Fracking parliamentary groups hang up their hard hats

Two of the fracking industry’s biggest cheerleaders in Westminster have ceased operating, the latest published list of all-parliamentary groups (APPGs) reveals.
The news will be welcomed by campaigners who have long argued these groups were a conduit for fracking interests to influence MPs and peers by the backdoor. 

The largest of the two groups, the APPG on Unconventional Oil and Gas (APPGUOG) was  launched in 2013 as fracking firms were stepping up a multi-million-pound PR campaign to sell their controversial industry to ministers, parliamentarians and the wider public. 
At its peak, the group had over 100 members. Its secretariat was run by two giant lobbying and PR agencies; first Edelman until 2014 and then Hill & Knowlton Strategies ever since. The latter is on record as carrying out a whopping £154,000 worth of services between 2015 and 2017 - one of the highest secretariat costs among 550 APPGs. H&K clients in recent years include the climate-denying oil giant Exxon, and Shell, which has fracking interests abroad and was an APPG member.
Originally set up to ‘debate and explore the potential for developing [shale gas] reserves’, the APPGUOG in reality offered its fracking donors and lobbyists easy access to Westminster’s politicians.
Over its four-year lifespan, the group raked in hundreds of thousands of pounds from ‘membership’ fees paid by giant energy companies like Centrica, Shell and Total and major league frackers Cuadrilla and IGas, as well as firms with their eye on a potential fracking bonanza. 
Its expert ‘advisory panel’ was led by INEOS, the UK’s biggest shale gas explorer which recently slapped a High Court injunction on protestors in its proposed drilling areas. Outspoken trade body UKOOG and the pro-shale Institute of Directors were also listed as advisory experts, alongside environmental group WWF and academics. 
Many of the APPG’s parliamentary officers, notably chairman Nigel Mills, Jim Fitzpatrick, Angela Smith, Mark Menzies and David Nuttall, were pro-shale too, regularly voicing their support for the nascent industry in parliamentary debates and votes. One of its original MP members and vice-chairs, Charles Hendry, was a former Tory energy minister and ex-PR man. Nevertheless, chair Nigel Mills insisted the group was 'strictly neutral',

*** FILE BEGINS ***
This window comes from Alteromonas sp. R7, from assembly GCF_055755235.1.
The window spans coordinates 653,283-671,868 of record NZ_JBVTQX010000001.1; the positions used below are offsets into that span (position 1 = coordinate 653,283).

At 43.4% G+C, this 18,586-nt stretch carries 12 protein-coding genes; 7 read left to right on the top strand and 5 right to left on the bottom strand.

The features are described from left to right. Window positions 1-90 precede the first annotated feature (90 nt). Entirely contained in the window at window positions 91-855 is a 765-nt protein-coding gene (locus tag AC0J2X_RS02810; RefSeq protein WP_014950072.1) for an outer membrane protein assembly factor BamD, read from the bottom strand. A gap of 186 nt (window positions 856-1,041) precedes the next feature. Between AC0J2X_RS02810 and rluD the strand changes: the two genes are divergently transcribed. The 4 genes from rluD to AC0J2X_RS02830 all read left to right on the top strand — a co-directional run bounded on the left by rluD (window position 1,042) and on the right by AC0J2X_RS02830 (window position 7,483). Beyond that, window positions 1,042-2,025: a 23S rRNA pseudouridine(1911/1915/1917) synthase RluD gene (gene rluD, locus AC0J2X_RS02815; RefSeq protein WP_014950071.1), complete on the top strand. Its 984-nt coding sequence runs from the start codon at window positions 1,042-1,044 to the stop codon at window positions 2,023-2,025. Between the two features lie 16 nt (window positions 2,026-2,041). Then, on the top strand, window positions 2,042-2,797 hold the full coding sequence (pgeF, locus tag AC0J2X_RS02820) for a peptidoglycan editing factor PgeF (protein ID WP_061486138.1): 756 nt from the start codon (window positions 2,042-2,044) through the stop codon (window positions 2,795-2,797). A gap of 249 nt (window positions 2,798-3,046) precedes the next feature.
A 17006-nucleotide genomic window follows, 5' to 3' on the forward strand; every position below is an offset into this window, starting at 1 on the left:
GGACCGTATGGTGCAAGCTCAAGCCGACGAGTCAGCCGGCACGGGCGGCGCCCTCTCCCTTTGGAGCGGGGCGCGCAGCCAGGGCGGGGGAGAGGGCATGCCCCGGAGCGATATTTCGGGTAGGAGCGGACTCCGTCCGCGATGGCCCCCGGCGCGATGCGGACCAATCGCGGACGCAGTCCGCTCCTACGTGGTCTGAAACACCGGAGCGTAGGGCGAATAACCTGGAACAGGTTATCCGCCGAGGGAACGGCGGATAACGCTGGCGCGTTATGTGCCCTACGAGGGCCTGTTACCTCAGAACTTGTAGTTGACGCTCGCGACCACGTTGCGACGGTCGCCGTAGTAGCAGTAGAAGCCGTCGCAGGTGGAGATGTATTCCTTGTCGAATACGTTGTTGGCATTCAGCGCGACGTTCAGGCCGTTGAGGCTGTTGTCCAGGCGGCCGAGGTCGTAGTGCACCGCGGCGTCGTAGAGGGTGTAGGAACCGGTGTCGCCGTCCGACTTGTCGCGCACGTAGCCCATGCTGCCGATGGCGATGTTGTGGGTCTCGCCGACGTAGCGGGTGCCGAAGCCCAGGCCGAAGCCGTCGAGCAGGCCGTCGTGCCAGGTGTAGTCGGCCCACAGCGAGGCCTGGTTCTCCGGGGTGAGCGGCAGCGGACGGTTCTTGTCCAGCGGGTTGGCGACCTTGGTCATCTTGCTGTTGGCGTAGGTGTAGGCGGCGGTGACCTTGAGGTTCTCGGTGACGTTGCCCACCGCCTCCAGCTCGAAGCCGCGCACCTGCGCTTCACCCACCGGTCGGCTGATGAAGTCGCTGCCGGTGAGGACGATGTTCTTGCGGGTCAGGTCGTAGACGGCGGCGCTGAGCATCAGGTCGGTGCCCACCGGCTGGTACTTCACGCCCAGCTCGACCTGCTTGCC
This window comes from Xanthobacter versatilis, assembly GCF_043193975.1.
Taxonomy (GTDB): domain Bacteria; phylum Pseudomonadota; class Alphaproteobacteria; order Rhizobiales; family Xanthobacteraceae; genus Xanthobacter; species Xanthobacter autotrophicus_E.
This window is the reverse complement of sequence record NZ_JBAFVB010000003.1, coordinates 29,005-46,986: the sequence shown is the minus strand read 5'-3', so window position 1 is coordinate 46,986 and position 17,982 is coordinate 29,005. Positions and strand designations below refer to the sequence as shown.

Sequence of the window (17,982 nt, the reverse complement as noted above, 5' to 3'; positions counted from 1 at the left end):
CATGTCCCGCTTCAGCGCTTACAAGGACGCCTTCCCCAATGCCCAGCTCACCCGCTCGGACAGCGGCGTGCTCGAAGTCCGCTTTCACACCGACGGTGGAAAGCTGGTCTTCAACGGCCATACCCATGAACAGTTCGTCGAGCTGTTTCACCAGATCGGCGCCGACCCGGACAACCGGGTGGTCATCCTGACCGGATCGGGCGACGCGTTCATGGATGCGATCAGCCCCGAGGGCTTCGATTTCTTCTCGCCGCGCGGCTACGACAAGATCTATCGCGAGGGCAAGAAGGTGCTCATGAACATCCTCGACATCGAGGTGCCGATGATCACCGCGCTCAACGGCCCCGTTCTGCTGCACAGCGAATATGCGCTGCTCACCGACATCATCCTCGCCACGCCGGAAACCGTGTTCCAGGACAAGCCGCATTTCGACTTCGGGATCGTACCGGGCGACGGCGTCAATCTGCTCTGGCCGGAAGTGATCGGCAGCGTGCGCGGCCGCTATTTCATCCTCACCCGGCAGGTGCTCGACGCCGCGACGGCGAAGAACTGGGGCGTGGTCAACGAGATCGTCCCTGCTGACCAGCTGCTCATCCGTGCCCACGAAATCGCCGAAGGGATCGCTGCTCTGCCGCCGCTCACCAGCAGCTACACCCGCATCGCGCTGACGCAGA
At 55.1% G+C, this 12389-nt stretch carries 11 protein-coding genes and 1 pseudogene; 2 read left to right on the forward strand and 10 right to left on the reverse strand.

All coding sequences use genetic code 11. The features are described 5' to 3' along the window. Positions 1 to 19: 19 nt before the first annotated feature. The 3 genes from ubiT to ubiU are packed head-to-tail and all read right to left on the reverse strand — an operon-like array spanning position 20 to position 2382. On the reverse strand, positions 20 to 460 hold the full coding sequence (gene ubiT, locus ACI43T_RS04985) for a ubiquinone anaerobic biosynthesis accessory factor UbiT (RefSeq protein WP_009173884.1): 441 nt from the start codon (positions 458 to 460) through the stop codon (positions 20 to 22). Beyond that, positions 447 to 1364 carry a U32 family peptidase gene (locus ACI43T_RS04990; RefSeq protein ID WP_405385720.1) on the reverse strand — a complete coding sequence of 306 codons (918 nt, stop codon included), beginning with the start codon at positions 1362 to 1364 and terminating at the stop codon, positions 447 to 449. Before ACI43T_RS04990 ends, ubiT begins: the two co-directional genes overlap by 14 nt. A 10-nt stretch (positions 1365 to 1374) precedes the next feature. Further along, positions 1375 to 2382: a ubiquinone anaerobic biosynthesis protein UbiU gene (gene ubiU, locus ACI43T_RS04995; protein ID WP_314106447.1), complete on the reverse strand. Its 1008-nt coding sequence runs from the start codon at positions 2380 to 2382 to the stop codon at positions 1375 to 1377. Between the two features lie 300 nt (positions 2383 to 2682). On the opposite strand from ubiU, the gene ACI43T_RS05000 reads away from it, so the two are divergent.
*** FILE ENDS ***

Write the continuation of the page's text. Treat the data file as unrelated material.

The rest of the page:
APPGs, which are informal cross-party parliamentary groups, have long been criticised as prone to co-option by vested interests across a myriad of issues from alcohol to football. Several parliamentary inquiries in recent years have led to slightly improved transparency regarding finances and meeting minutes, however some APPGs still use PR and lobbying firms to run their secretariats, sparking concern that APPGs are being used to bypass lobbying laws.
Indeed, it was pressure from APPGUOG vice-chairman Kevin Hollinrake’s own constituents over the group’s fracking PR firm links and ‘unacceptable’ industry funding that forced the Conservative MP to resign from the group in January 2016.  
Hollinrake, whose Thirsk and Malton constituency includes Third Energy’s now approved Kirby Misperton fracking site, subsequently set up his own APPG on ‘Shale Gas Regulation and Planning’ in February last year. From the outset, he argued that this ‘self-funded’ group was not pro-shale gas, but rather a ‘key body’ to make sure the industry was ‘fit for purpose’. Many campaigners and local residents opposed to fracking, however, accused it of bias.
The APPG hosted high-profile pro-shale speakers like the former energy secretary Andrea Leadsom, and ran five meetings during 2016 on issues such as waste water regulation, community compensation and impacts. It was supposed to produce a report on its overall findings earlier this year, but nothing has been published as yet.
Neither group has made public statements on why they have closed shop. However, Kevin Hollinrake’s appointment after the June election as parliamentary private secretary (PPS) to environment secretary Michael Gove is possibly a key factor, given the strict rules for PPS staff regarding potential conflicts of interest. 

Hollinrake's APPG website remains online but has not been updated since its last December 2016 meeting, other than to note that a March 2017 meeting was cancelled.
The APPGUOG website run by Hill & Knowlton however has been offline since at least August. A web archive page shows it was last functioning on 7 July with a note stating that, given the dissolution of Parliament, the APPG had no status until further notice. 
It seems likely that the decision to cease the APPGUOG was taken in July, when MPs typically form APPGs for the new Parliament. We have asked both Kevin Hollinrake, and Nigel Mills for comment and will update if they respond.
The move leaves just two APPGs representing oil and gas interests in the UK; the British Offshore Parliamentary Group, and the Oil Refining Sector Group.

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